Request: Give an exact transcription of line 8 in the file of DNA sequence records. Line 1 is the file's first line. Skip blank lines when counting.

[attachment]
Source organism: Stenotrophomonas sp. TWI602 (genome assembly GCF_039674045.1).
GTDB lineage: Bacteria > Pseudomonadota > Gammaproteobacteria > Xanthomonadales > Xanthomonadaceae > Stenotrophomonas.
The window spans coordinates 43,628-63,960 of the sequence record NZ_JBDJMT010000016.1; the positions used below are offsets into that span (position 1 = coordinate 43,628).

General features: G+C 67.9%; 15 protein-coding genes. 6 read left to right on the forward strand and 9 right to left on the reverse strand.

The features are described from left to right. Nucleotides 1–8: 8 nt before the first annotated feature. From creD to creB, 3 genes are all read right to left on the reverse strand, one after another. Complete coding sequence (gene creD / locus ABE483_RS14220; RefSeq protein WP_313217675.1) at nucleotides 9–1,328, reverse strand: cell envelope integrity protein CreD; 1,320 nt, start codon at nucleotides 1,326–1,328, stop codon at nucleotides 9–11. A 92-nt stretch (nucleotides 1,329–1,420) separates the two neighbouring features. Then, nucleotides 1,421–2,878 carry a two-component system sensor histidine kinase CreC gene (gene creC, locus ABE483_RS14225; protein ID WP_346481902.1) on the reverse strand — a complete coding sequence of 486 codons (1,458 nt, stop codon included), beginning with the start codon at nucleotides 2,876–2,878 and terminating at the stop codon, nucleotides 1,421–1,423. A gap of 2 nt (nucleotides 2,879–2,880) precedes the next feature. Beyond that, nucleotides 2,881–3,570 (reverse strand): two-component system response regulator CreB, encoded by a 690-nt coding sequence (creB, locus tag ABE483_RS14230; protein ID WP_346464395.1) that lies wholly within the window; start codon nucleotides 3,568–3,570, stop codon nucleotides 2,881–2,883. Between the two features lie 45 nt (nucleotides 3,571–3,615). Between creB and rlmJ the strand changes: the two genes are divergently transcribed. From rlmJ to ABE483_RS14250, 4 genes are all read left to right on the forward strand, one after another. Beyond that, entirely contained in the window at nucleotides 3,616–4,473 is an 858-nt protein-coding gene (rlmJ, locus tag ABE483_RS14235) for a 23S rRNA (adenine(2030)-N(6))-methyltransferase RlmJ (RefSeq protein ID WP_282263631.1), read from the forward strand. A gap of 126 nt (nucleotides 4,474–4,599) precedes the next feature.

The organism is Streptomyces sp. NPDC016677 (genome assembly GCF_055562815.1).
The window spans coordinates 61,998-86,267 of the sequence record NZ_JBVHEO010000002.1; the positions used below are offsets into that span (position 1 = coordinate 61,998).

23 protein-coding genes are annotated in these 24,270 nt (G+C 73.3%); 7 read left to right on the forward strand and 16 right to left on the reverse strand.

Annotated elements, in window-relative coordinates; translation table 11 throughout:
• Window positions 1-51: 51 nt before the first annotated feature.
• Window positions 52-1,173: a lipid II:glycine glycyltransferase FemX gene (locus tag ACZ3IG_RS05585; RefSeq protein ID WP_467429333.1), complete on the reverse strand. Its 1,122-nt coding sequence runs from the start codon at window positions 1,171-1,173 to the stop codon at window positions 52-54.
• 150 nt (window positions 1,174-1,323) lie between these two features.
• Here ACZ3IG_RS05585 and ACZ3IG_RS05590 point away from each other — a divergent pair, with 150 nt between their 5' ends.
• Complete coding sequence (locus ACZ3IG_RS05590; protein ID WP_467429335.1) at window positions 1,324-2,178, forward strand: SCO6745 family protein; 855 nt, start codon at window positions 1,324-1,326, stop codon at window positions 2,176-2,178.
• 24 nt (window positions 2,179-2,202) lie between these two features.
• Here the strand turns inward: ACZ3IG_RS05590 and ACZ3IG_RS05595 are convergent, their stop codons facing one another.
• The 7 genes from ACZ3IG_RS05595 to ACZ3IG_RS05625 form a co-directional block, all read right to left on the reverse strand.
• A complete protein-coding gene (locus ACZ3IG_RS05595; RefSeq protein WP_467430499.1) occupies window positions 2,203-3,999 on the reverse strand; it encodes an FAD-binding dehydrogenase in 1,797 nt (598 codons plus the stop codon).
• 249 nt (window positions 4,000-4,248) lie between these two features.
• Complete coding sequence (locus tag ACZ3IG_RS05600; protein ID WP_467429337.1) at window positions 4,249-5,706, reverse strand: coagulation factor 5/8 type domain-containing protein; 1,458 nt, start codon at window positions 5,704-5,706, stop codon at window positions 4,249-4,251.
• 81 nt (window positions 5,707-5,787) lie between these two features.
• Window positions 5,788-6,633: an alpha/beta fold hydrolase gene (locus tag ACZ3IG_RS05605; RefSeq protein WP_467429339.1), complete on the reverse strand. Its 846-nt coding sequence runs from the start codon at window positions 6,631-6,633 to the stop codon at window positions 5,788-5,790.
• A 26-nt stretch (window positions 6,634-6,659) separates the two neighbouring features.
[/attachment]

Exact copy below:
23 protein-coding genes are annotated in these 24,270 nt (G+C 73.3%); 7 read left to right on the forward strand and 16 right to left on the reverse strand.